Tuesday, March 01, 2011

When Words Reveal Too Much

I stood in the bathroom, hair tied back, scrub brush in my hand, sweaty from cleaning all day and I cried. Looking out at my husband, in the middle of a conversation, I cried.

He had tried to be positive and encouraging as we talked about the next year and our plans as I contemplated returning to full-time work and finally finding a career path. He offered ideas, found positions he was sure I could succeed in, and all I could do was try to disabuse him of his optimism and his attempt to help.

"J--, I'm 37. I have spent the last ten years primarily being a mother. I have spotty work history, no "real" experience and graduated from college 14 years ago. We are in dire economic times and I will be competing with 22 year old kids with no responsibilities. No one will hire me for the types of positions you are suggesting to me."

"But I believe in you. I believe that you can do these jobs."

"I believe that I can do them too...but it doesn't matter what I believe....it matters what other people, whom I have no control over, believe...other people who look at me and sum me up as a stay-at-home mom with unrelated work experience who has never really utilized her degree, which is now 14 years old, in any concrete way. That is all that I am to them."

"I think you're being too pessimistic."

"Pessimistic? It's not pessimism...it's reality. I have sacrificed a large portion of my life to raise our kids and make a home and be available. I don't regret it. I chose this life and I wouldn't change it.....but there are very real consequences for my choices. If something ever happened to you, I don't know that I could earn enough money on my own to take care of our kids. If you died in a horrible accident, how could I afford to provide for them? An entry-level job would never pay enough."

And then it came, a wave of sorrow and worry and recognition that threatened to overtake me. Speaking reality in cold, harsh words was too much for me to take. I had let the nervous words break free from my mind and enter into the world, filling the room with one of those secret worries that you try to crush when it first whispers to your consciousness because to let it grow and flourish would be too much to bear.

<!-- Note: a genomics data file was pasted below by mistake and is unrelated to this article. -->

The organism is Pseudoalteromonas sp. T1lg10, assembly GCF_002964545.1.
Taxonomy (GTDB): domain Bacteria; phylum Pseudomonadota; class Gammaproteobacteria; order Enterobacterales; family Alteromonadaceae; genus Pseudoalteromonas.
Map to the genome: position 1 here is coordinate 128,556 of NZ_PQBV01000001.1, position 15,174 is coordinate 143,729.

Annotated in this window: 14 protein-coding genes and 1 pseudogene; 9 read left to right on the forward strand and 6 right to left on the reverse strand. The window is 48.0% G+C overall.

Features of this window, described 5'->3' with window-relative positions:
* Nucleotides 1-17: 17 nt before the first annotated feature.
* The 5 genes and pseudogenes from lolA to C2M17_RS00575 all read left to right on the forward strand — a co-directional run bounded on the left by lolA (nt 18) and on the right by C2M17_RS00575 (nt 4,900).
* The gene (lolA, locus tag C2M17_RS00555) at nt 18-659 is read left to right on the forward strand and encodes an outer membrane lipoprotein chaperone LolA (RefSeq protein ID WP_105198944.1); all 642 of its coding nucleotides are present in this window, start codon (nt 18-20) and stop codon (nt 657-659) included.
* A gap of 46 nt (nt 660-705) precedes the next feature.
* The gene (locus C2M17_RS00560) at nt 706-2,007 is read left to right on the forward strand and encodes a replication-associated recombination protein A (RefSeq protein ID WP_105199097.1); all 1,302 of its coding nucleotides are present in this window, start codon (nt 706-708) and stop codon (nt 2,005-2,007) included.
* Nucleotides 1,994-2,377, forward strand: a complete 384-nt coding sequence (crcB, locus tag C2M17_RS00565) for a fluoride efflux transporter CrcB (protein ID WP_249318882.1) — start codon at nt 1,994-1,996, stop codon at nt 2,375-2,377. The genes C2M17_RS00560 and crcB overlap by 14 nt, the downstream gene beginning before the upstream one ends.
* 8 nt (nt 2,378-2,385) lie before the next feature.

The words and thoughts were not new. They lingered in my mind occasionally as I lay in bed imagining what-ifs and what-would-I-do's, but now they had escaped and exposed my weakness.

Words are like that. I often don't know how strongly I feel about something until I have to articulate it, and once articulated, I face the effects of knowing what is truly within me.

For now, my words have become too much of a reality to me. They have created a world very different from the one in which I thought that I lived in, conceptually-speaking, and I feel caught between these two conceptual worlds, able to see into each of them, but not fully belonging to either.

I am going to keep my nervous words inside my head for a while, until I have decided whether I want to free them from their captivity.

If I decide to free them, I'll blog, though I may create a new blog.

Or I may stay in my self-imposed silence for a while.

I'm OK. There's nothing awful going on in my life. I just need to take a break from blogging and commenting and hopping from conceptual world to conceptual world for a while.